Grandpa was a funny man. He was a small man, tough and wiry with quizzical eyes. He never really said too much until his final days, and hell, even then his sentences were short, exact, and to the point. But I’ll never forget the light in Grandpa’s eyes when he talked about the days after the Korean War had ended, and how he came to own an Ithaca shotgun that has since become my own.
He’d been fighting somewhere around the 38th parallel. Like some soldiers who didn’t have anyone waiting back home, he stuck around for a bit, mainly drifting through the streets of Seoul and partaking in what debauchery came his way. He tattooed both of his forearms—the left with a heart with a dagger through it and the right with a half-naked, dancing lady. “It’s one of my many regrets,” was his only explanation. As a young boy I was fascinated, and as I’ve grown older, I wish I would have pressed him harder on what he felt before walking into the parlor. Truth is, and as I’ve said before, Grandpa was really my step-grandfather, not meeting or marrying my Mimi—my mom’s mom—until some years after returning home from the war.
Grandpa never could pass up a drink or a card game. I can vividly remember him teaching me to play poker when I was short of 10 years old, and how when he took my week’s allowance I couldn’t quite understand why his breath smelled so funny as he laughed and scooped up the pile of crumpled one-dollar bills. He pocketed the cash, excused himself from the house, saying he’d be right back, and didn’t return until the next morning. It was the same in Seoul.
I’m not sure if he had friends over there or if it was just a general camaraderie among fellow Americans. He’d been playing poker, always seven-card stud. “None of the card-swapping crap,” he’d once told me. “It’s about the luck of the draw, boy.”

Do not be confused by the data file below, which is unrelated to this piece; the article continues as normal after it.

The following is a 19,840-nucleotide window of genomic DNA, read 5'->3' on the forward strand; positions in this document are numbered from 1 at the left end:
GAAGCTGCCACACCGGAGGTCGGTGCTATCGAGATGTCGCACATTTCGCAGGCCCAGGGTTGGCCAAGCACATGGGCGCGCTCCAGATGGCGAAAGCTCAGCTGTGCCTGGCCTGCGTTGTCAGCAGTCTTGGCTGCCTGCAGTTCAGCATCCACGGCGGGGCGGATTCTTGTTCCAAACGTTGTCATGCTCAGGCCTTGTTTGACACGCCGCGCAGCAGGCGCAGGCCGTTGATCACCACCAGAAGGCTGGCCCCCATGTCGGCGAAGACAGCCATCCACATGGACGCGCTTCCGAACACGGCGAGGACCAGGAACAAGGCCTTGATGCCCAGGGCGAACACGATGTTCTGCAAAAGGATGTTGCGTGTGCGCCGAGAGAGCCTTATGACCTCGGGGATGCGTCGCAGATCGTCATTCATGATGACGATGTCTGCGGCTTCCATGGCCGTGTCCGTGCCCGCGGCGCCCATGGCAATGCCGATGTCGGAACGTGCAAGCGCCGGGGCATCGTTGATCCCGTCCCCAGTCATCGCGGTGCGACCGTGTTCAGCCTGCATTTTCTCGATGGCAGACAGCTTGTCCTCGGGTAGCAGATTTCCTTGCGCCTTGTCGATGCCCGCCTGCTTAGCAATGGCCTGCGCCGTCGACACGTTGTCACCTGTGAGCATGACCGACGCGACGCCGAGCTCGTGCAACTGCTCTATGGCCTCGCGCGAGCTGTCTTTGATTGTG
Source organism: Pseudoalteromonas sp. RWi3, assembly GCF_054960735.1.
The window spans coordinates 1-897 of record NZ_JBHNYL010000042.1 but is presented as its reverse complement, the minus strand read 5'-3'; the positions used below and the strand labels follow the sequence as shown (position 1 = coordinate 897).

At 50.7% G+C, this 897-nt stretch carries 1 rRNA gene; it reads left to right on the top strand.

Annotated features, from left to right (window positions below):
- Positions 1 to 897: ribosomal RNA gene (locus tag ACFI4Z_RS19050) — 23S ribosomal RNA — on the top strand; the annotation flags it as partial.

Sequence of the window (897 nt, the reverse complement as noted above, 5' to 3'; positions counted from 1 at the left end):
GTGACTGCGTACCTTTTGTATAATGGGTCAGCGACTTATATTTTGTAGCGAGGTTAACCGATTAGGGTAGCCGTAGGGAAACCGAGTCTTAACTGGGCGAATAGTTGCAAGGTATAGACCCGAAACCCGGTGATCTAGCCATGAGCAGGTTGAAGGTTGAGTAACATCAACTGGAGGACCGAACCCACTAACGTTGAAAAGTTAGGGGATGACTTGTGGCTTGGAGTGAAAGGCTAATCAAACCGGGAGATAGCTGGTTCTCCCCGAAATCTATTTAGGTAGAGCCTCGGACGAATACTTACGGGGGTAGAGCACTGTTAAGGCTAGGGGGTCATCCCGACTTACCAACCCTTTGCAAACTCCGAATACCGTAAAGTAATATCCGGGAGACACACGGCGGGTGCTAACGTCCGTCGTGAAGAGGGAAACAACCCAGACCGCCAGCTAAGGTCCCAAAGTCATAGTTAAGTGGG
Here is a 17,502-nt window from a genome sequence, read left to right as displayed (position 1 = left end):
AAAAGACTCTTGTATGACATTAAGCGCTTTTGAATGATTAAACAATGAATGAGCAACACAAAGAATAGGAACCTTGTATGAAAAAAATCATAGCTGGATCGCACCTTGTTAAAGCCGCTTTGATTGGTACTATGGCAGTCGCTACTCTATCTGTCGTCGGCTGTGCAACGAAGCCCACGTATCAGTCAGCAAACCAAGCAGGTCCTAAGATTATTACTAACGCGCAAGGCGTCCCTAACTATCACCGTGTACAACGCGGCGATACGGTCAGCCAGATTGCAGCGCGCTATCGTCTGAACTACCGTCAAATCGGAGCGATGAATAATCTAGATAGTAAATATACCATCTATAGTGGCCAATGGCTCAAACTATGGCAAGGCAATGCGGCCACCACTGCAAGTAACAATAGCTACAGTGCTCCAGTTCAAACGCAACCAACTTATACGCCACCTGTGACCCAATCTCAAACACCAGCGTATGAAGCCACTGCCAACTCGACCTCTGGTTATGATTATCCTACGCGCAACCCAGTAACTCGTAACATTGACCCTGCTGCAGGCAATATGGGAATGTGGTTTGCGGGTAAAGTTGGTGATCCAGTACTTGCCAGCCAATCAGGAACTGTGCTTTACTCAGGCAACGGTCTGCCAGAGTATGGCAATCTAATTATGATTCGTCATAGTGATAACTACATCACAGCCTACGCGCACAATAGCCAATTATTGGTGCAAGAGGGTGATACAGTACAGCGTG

On certain nights you’re just on, and it was such an occasion for Grandpa on an evening when his cards were hot, and I almost guffawed when he told me the whiskey and women were too. There was a fella named Charlie from somewhere around Shreveport, Louisiana, sitting next to Grandpa who couldn’t buy a winning hand, and when his cash was gone, he had but two things to offer: a shotgun and a promise.
I’m surprised Grandpa took the bet and allowed some stranger to buy back into the game on that peculiar form of currency, being the stout conservative he was, but he took Charlie’s word and dealt the next hand, the one that would ultimately leave Charlie’s mark on my family between then and the generations to come. Before leaving the table, Charlie took down the address of Grandpa’s people back around Spokane, Washington, where he’d be returning to work on the family farm. And then he was gone.
Some years went by. Grandpa eventually found his way home where he labored on the farm, picking apples, harvesting row crops or hauling hay, whatever needed to be done. He worked from can’t see to can’t see and spent his nights drinking, cleansing his mind of everything from the war, including the shotgun and the promise. Whenever he thought of the inhumanities he witnessed in Korea and the realities of war, the bottle was his only liberation. At times he’d go days without eating if he smelled some small semblance even remotely close to the acridness of a dead body.
Some more years went by until he came home one evening to a long, slender package resting against his front door. The return address was Shreveport, Louisiana, and inside was the Ithaca side-by-side shotgun that Grandpa had won on the other side of the world—two triggers, 16 gauge, made in 1924.
At this point in his story, he stopped and stared out the window. I couldn’t really tell if Grandpa was surprised that Charlie had made good on his bet or if he was just suppressing his emotions as usual. Me, I was dumbfounded, shocked that a man would honor such a thing that simply could have been lost in time and memory. Despite the atrocities of war and the hardships of coming home, Charlie had made good on his word.
But then again, that was when America was America.
Image by Josh Wolfe